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Audi RS5


Video: Is Audi's latest RS lacking as a driver's car because of the advanced technology?

Check out Steve's video review

As an auto electrician, Audi’s immortal Vorsprung Durch Technik, or advancement through technology philosophy, is something I lived by. It went further than the literal sense - I relied on the latest technology, or the repair thereof, to put food on the table, too. I honestly agree with it, well, mostly.

I’m all about driving the industry forward, that’s why I’m against cars that take a backwards step in terms of the important things like safety technology, Geely and Great Wall, I’m looking at you.

But here’s the catch with Audi’s latest RS model, the RS5. As a driver, I think high-tech isn’t staying true to the heritage, and the car is lacking because of it.

It’s not lacking in terms of specification, all the creature comforts one expects from an $185,000 super coupe are built into the carbon fibre-dressed interior, and then some.

Standard fare includes the supportive seating from the brand’s S-range of models, rather than the race-inspired buckets offered in the past RS4 - this improves rear legroom so the cabin is adequately comfortable for four. Tri-zone climate air, electric handbrake, front and rear parking aids and camera, satellite navigation, Bluetooth and voice control, tyre pressure monitoring and heated seating.

19” alloys / tyres may improve the ride, but you’ll want to option the desirable titanium-look 20” alloys to be the envy of your friends - not bad buying at $4800. Add another $4250 and you can have the electronic speed limiter raised to 280km/h, and while you’re at it maybe you should consider ceramic brakes, a small extravagance sir, ahem, $17,000.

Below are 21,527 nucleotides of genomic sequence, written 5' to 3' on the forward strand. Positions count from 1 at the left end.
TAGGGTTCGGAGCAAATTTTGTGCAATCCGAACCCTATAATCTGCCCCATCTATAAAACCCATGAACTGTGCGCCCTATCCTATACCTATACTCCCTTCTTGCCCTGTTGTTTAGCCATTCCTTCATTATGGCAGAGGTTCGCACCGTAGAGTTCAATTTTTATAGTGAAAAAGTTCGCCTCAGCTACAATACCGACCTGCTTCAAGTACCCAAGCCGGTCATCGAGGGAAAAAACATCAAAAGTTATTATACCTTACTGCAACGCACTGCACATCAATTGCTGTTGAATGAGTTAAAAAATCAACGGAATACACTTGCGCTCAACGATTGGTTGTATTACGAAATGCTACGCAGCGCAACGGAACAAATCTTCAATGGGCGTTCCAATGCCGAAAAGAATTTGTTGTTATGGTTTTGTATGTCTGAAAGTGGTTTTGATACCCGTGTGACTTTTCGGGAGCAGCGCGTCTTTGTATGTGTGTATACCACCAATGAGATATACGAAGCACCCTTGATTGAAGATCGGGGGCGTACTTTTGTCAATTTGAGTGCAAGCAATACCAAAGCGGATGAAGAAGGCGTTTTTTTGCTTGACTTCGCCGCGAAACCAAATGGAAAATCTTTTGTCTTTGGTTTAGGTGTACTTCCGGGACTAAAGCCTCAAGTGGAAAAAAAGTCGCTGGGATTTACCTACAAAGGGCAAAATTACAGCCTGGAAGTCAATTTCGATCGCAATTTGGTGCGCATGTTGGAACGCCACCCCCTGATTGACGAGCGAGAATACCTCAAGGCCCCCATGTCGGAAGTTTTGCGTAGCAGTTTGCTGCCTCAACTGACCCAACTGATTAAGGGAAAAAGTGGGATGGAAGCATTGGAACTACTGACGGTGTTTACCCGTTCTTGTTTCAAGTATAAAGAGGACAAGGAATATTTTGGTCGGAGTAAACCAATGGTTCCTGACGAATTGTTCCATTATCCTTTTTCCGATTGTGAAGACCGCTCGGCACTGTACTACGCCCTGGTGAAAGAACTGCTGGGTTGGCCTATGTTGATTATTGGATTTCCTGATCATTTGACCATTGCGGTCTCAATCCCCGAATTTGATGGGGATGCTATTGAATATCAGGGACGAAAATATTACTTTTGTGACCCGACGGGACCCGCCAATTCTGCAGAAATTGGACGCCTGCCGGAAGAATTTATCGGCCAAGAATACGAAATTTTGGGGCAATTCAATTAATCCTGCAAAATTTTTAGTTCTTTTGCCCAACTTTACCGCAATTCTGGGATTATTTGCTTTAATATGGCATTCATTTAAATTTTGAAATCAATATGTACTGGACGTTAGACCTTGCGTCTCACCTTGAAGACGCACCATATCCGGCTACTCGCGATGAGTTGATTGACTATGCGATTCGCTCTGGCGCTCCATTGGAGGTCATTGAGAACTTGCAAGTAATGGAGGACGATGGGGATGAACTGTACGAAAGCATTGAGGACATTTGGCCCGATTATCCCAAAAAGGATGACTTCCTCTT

All that’s well and good. Great, even. The build quality is flawless, and all the complexity that comes with having a full-fruit interior has been removed with Audi’s intuitive Multi Media Interface system. I love it.

But where the RS5 comes of the rails is the drive train, which ironically is so heavily-controlled it drives as though it’s well and truly tied down to those preverbal rails.

That’s the problem; Audi’s RS heritage has been a refreshing devil on the shoulder of an otherwise angelic model range. The RS2 originator, built afterhours by rebellious Audi engineers raiding the Porsche parts bin, channelled the monstrous Groub B Audi rally cars. Cars like the RS2 and the earlier RS4s and RS6s were horrifyingly scary, yet utterly desirable at the same time.

Despite 331kW (450 horses for old schoolers) being pumped out from a new, reviver 4.2 litre V8 FSi mill, the RS5 feels far too sensible. It’s endowed with one of the most technically-advanced all wheel drive systems known to man, Audi have added ‘torque vectoring’ to their Quattro system. This enables torque to be sent to individual wheels and actually aid the turning characteristics; it’s similar but naturally far more complicated than the all-paw system in an EVO X.

To be fair it is stunningly competent, combined with electronically-adjustable suspension and a sports diff, grip is mind-blowing - the RS5 can corner faster than possibly any other mass-produced car I’ve driven. But, even with the stability control’s sport setting activated, it’s void of honest to goodness feedback to the driver; you’re not reigning in the car at the limit, more just going along for the ride, forever aware the technology has all the talent, not you.

Of course, this car still puts a smile on your face. I question anyone not to activate the factory launch control and accelerate from 0-100km/h in 4.6 seconds, snapping through the superb seven-speed S-Tronic transmission along the way without being impressed. But I think this is one instance when looking back, rather than forward could make for a better car. I admire the innovation here, but lament the loss of heritage and a truly engaging drive.


Auto Trader New Zealand